Pubdate: Wed, 27 Jul 2016
Source: Atlanta Journal-Constitution (GA)
Copyright: 2016 The Atlanta Journal-Constitution
Author: George Mathis


Georgia may never =93free the weed=94 but legalized
medical marijuana could save taxpayers millions,
say University of Georgia researchers.

In a recent study, the father-daughter team of
David and Ashley Bradford say in the 17 states
with a medical marijuana law in place by 2013,
Medicare saved approximately $165.2 million
because of lower prescription drug use.

If medical marijuana was approved in every state,
the overall savings to Medicare would have been
around $468 million. That's a lot of green. David
Bradford said he knows medical marijuana is a
controversial topic, and some view it as a
backdoor way of legalizing recreational
marijuana, but research indicates =93there's a
significant amount of clinical use at work here.=94

Medical marijuana was approved by Georgia Gov.
Nathan Deal this year, but there's a major loophole.

Georgians who suffer from cancer, sickle cell and
other illnesses can legally possess up to 20
ounces of cannabis oil, if a physician approves,
but it's illegal to buy the stuff locally.

Federal law bans interstate transport of any form
of the drug so you can't have it shipped to your
house. Thus, parents of sick children must travel
to other states and smuggle it back into Georgia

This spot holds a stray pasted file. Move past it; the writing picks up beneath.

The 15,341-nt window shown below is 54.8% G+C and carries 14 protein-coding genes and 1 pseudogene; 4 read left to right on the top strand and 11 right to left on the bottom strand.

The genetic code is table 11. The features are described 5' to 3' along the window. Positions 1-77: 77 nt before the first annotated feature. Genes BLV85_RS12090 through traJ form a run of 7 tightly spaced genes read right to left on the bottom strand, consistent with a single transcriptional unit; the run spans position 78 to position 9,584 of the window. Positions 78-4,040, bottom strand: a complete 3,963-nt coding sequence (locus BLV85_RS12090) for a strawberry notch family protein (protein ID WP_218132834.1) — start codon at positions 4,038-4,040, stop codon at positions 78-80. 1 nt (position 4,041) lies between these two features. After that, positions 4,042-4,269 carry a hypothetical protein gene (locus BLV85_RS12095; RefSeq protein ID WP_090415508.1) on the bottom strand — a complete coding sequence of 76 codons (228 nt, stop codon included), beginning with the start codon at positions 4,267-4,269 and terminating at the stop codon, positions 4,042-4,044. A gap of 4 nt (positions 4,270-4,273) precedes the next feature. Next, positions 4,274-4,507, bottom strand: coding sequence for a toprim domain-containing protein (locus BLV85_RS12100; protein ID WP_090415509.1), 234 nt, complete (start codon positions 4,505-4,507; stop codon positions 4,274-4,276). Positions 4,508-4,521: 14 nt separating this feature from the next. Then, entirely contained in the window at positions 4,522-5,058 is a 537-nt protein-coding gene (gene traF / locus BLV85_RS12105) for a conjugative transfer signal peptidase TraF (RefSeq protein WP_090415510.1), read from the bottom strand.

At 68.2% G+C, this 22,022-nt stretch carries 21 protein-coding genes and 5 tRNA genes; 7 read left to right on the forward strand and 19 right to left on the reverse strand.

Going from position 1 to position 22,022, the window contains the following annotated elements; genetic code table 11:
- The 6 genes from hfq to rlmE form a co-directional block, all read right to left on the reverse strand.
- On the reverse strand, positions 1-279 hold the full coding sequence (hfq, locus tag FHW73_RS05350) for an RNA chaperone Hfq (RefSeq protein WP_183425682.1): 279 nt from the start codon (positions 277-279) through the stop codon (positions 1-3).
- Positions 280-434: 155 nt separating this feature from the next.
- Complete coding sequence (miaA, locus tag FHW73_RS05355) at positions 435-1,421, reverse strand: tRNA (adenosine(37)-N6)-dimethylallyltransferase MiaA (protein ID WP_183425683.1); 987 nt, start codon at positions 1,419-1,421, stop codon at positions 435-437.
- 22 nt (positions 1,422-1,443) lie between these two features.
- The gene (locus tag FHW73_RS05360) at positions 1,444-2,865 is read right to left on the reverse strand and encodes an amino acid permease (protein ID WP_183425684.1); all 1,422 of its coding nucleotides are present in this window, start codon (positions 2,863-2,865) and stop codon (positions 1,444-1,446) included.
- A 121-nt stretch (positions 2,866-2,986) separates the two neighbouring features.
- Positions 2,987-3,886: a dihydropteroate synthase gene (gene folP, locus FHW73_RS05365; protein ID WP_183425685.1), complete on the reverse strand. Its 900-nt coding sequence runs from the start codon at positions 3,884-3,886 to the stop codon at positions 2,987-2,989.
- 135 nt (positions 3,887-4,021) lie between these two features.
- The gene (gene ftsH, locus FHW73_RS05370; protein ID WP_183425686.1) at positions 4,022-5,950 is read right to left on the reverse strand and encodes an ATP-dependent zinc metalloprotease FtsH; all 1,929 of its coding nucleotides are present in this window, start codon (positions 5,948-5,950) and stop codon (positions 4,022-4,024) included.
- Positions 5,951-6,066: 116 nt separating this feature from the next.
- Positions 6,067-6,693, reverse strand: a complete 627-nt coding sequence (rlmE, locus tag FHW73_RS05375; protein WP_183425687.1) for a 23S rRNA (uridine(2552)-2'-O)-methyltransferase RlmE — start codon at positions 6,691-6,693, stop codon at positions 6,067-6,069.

like Burt Reynolds did Coors (only without a
black Trans Am and all the car chases, probably).

Aside from saving money, medical marijuana may
also save lives. The UGA study found doctors in
states where medical marijuana is legal write fewer prescriptions.

Drug overdoses are the leading cause of injury
death for Americans, killing more people than
guns or car crashes, according to the DEA.

Americans, like Russian Olympians, support their pharmacists.

In 2014, U.S. consumers spent $374 billion on
legal prescription medicine (and more than $100 billion on illegal drugs).

The U.S. pays more for medicine because we get charged more.

Most countries have a single large purchaser of
prescription medicine =AD the government =AD and they
wield substantial bargaining power. But federal
law prohibits Medicare, the largest single U.S.
payer for prescription drugs, from negotiating prices.

And Medicare, unlike Nancy Reagan, can't =93just
say no.=94 By law, Medicare has to purchase drugs
the FDA approves in six categories including
=93antidepressants=94 and =93antipsychotics.=94

The U.S. is about the only country that allows
drug companies to advertise directly to patients,
which explains why I may name my children Latuda, Lunesta and Celebrex.

In 2014, drug makers spent $4.5 billion in such
advertising. Another $24 billion promoted pills directly to doctors.

With the pharmaceutical lobby outspending
insurance companies by a wide margin, we won't
see doctors handing out free medical marijuana samples anytime soon.
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MAP posted-by: Jay Bergstrom